New Zambia coach Milutin 'Micho' Sredojevich has insisted that the coronavirus pandemic is a time to "be proactive instead of sitting and crying".
He had only been in his job for a month before the crisis cancelled world sport, including his debut games in March.
The 50-year old Serbian, appointed at the start of February has been holed up in Lusaka since the beginning of the pandemic.
"Under the circumstances, we asked ourselves, what should we do? We had to be proactive instead of sitting and crying about the situation," he told BBC Sport Africa.
Chipolopolo were due to try and revive their Africa Cup of Nations qualifying campaign with two games against Botswana in March, but they were postponed.
Also falling by the wayside was the African Nations Championship, the tournament for locally-based players, due to be played in Cameroon.
With no competitive football to prepare for, Sredojevich set up individual training programs for 55 home-based players who he has identified as potentials for the national team.
He is hoping this will ensure they are in better physical condition than their opponents when Zambia next play, likely in October when the Nations Cup qualifiers are scheduled to resume.
Also important was motivation and so he has spent much time keeping contact with players over the mobile phone and/or the laptop.
"We wanted our players to make sure they were not infected with the COVID-19 virus and then to also alleviate any mental trauma they may be suffering because of the lockdown," he explained.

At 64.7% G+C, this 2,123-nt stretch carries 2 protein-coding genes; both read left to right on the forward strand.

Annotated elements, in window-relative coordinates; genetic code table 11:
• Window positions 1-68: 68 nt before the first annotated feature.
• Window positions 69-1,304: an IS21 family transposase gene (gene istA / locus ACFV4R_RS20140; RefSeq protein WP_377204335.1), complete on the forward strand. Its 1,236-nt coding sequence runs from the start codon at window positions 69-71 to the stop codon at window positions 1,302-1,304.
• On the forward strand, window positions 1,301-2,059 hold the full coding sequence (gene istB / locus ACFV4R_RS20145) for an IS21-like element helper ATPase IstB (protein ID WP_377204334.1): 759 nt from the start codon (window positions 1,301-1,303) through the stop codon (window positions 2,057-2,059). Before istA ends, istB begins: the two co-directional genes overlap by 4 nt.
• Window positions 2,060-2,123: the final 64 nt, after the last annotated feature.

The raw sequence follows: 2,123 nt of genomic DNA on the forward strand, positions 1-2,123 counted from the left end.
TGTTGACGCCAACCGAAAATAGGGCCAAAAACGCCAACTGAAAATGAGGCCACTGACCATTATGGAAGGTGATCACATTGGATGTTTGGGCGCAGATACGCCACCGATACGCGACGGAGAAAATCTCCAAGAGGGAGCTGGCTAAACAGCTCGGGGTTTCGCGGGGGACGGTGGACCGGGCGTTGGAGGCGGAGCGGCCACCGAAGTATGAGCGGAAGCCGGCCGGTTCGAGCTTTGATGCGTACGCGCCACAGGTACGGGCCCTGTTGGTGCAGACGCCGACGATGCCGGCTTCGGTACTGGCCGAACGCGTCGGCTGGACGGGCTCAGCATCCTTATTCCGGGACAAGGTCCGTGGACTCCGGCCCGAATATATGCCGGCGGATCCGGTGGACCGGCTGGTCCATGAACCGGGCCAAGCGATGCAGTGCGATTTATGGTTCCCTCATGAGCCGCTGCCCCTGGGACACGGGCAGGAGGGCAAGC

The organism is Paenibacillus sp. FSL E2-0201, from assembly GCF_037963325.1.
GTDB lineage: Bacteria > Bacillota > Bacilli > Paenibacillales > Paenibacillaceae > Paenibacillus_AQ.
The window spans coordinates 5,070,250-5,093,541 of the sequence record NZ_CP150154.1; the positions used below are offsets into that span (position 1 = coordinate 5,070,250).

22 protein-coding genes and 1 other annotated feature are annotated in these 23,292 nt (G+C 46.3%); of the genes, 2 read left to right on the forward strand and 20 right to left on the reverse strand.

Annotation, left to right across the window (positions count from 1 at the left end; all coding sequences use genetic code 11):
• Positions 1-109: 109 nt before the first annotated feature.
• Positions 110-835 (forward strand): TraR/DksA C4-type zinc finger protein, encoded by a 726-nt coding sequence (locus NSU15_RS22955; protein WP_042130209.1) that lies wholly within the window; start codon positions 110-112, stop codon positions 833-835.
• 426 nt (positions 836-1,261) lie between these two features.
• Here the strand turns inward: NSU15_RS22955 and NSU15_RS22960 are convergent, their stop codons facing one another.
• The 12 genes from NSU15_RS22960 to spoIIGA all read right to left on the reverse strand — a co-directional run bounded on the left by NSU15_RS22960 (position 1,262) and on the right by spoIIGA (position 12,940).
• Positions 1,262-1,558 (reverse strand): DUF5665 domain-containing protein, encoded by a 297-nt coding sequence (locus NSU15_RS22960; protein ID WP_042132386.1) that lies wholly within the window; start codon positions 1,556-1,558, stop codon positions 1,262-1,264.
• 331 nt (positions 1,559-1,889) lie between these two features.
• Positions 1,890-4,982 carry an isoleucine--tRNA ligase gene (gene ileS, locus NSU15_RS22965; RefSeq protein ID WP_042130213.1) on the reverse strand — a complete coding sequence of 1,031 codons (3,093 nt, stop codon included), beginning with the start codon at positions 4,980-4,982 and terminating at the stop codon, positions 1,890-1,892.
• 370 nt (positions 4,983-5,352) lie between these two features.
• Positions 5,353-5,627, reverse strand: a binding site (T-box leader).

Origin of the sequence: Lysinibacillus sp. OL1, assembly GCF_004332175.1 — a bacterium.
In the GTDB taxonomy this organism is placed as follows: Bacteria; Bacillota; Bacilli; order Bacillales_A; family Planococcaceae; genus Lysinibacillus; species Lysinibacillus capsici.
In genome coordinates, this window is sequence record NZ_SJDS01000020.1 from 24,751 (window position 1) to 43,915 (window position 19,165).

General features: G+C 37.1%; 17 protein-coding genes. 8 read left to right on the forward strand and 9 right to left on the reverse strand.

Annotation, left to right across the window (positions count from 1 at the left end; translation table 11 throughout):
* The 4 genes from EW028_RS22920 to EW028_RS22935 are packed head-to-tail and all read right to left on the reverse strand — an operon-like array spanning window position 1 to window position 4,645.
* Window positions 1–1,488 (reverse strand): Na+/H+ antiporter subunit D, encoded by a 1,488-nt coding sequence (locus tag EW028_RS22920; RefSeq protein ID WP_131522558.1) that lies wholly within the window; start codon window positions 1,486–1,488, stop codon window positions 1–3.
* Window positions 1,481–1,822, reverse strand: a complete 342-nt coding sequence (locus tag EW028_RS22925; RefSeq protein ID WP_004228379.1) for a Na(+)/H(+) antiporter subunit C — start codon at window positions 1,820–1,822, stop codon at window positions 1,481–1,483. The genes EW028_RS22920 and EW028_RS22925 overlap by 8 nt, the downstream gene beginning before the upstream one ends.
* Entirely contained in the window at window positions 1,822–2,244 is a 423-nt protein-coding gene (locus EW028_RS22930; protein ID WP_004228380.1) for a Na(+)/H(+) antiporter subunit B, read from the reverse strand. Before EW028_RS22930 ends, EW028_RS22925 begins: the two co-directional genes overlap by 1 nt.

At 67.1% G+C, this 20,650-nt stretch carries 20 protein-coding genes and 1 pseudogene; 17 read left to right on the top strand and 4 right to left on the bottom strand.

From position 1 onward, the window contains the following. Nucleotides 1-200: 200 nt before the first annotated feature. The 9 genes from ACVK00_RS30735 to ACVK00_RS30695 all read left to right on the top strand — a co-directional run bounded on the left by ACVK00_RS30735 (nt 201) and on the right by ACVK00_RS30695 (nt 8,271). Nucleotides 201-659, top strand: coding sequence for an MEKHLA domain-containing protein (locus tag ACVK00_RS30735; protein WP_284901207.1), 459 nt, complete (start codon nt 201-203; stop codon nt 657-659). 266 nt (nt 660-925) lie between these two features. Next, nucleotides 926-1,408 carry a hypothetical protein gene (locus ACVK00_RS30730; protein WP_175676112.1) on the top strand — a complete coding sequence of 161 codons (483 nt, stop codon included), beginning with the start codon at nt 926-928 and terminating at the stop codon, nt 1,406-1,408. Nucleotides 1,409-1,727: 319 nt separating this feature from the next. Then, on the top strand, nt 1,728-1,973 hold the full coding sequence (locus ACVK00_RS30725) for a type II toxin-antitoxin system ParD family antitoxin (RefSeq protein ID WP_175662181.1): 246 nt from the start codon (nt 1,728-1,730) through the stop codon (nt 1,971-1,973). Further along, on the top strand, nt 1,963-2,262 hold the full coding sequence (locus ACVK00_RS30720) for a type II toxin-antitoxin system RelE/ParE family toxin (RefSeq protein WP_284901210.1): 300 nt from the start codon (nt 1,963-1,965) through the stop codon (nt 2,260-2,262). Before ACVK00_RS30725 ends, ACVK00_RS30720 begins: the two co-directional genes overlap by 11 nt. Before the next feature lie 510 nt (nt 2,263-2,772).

"We were in regular contact with them to emphasise that there is light at the end of the tunnel.
"The players have worked progressively to maintain their fitness levels which will help them when they returned to their respective clubs, practically re-integrating without having lost much fitness."
The Zambian Premier League is due to return to action next month.
Sredojevich says he is excited about the prospects of his team despite Zambia's poor start to the Nations Cup qualifiers.
In November they lost to Algeria 5-0 away and then were beaten 2-1 at home by neighbours Zimbabwe in their opening Group H assignments.
"When you are outside and looking at the Zambia post, you get a positive picture," he enthused.
"But, sincerely speaking, when you take the job it is even 10 times more positive. The magnitude of the job is huge.
"This is a country of unbelievable football potential and an enormous amount of talent plus a football culture that really lives and loves the game whole heartedly.
"You must believe it when I tell you that every day I wake up and feel I have to do something for the game here.
I cannot go to sleep unless I feel I have done something. It is true that the job is enormous, and I have no words to express the feeling of carrying the hopes of 18-million Zambians on my shoulders."
As well as aiming for the Nations Cup in Cameroon, now postponed to 2022, Zambia are also in the race for a place at the next World Cup in Qatar and will begin their Group B qualifying campaign in November.
They share in the same group with Equatorial Guinea, Mauritania and Tunisia.
"Zambia has an enormous name in the world of football, but has done so poorly lately," the former Uganda boss said.
"The positive picture of Zambia in football is evaporating, so there is a sense of pride that needs to be restored.
"We want to use this to generate a positive energy to reclaim the pride of Zambian football."
Sredojevich feels there is an exciting generation progressing through the ranks and aims to build his side with the players that won the Under-20 Africa Cup of Nations on home soil in 2017.
"They are led by Patson Daka and Enock Mwepu. I believe the country now has a generation to return Zambian football to where it is supposed to be … among the top five footballing countries on the continent." he insisted.
"I am also preparing a crop of players from here that are still unknown but let me tell you, our power will come from feeding those fishes when they are still young and turning them into sharks!"